As a result of being brewed for export to India on slow sailing ships, IPA has a few distinct characteristics. One, it's extremely hopped, resulting in a sharp, dry brew with high bitterness. This is because hops act as a preservative, and were used to ensure the beer survived the long trip Around the Cape. Two, it's a light brew, appropriate for the hotter climate of India and the subcontinent. Three, it is (in modern times) brewed with a handful of oak chips in the vat/carboy during fermentation to simulate the effect of being shipped a month or two in oak hogsheads.

Friday night, 6:32 PM. Another demanding week fades behind your heels, and if you are at all like me, a cool one in the form of a beer will be your relaxation tipple of choice. As your wearied mind begins to loosen and give way from work pressures to the slowly softening lull of alcohol, the last thing on your mind will be the whys and wherefores regarding the origins of your beer.

It is an interesting thought however, why does the beer you are drinking taste as it does? There is a fair chance that you don't really care; as long as it is cold, and gets you nicely buzzed after a few glasses, then maybe not a lot else matters to you. In that case you are the dream consumer of mass produced beer companies. However, all beer has a distinct taste, and that taste is governed by a few concrete factors - factors not always decided by the brewer before they brew the beer. Take for instance a pan-global beer such as Foster's. This was once a noble lager brewed exclusively in Victoria, Australia. It had a distinctive taste that ensured a devoted local following. Once it became a global brand many factors came into play that varied and shaped the flavour of the beer - none of them to do with scintillating ideas from the brewer. In Australia, the main influence was government alcohol excises. Sometime during the 1990's, the Australian government changed the tax levied on alcohol from one based on wholesale price to one based on alcohol by volume. A beer fully fermented and sold at 4.9% alcohol suddenly became a whole lot less attractive from a sales manager's point of view. Brewers were instructed to drop the alcohol content for a range of beers to ensure they remained at a competitive price point in the market. A drop of 0.7% alcohol per volume results in roughly 15% less alcohol for a 4.9% beer, and has a marked effect on the final flavour of the beer. In other words, government policy has changed the flavour of what you drink on a Friday night.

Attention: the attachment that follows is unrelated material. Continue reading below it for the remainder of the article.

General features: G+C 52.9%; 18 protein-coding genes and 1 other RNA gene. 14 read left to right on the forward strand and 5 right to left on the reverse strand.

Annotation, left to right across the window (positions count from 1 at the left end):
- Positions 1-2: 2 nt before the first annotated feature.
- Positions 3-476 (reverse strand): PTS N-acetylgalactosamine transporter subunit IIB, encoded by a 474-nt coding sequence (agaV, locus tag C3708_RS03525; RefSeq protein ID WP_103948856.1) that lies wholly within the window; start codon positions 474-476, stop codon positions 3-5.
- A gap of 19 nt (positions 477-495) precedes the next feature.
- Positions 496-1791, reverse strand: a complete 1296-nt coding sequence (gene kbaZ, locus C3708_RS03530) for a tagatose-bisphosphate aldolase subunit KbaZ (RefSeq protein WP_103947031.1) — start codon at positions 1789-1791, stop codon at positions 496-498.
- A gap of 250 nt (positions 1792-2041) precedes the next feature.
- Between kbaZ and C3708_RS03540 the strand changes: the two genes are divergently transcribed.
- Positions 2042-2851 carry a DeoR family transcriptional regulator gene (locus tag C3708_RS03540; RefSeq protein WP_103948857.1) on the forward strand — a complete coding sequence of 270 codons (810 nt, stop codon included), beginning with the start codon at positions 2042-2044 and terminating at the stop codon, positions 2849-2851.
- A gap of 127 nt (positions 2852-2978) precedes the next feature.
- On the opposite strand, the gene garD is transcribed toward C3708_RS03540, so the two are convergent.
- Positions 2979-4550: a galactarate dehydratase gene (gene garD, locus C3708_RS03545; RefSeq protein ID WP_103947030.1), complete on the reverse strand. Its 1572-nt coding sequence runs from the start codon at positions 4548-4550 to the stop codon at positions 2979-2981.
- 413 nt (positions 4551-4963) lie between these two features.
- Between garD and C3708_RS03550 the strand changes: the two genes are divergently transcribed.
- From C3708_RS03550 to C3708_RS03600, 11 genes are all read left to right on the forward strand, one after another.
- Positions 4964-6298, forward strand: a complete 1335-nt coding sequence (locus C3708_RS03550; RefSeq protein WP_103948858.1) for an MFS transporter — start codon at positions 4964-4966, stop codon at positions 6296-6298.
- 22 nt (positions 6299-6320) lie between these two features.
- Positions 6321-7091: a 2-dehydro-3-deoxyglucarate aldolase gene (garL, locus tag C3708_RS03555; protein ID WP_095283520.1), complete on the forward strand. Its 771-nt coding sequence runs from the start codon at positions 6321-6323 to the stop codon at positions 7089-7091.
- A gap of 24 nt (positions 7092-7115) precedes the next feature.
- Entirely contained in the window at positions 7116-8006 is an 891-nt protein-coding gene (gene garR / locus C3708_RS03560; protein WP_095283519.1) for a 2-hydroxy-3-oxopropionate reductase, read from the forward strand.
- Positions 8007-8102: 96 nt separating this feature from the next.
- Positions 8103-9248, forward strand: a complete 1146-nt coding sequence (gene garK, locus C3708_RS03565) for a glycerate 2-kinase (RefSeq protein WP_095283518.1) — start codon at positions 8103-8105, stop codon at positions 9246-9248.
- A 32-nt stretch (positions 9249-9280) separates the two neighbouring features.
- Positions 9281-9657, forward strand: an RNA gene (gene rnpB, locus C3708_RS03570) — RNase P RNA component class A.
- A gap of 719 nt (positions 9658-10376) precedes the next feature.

What has all this got to do with India pale ale? More than you may think. This mid-to high alcohol ale is a classic beer style that originated when British brewers were required to brew beer for export to the thriving and far-flung, yet thirsty Raj colonists. It really should have died out with British colonization of India, but it didn't - it is a style still brewed by beer makers around the world for it's distinctively bitter and dry flavour, strong carbonation and hoppy aroma.

India pale ale is another case of a beer style being dictated by other factors than the brewer - and this time geography was the influence. An Eighteenth Century boat journey from Britain to India was no brief affair. Early attempts to transport British ales resulted in sour and unpleasant refreshers for the thirsty ex-pats. The long journey and exposure to equatorial temperature extremes promoted rampant bacteria growth in standard ales, and the thirsty hoards rapidly became unsettled. A beer was needed that would survive the journey intact, and that meant a beer with mighty bacteria resistant characteristics. The man that fulfilled this brief was George Hodgson.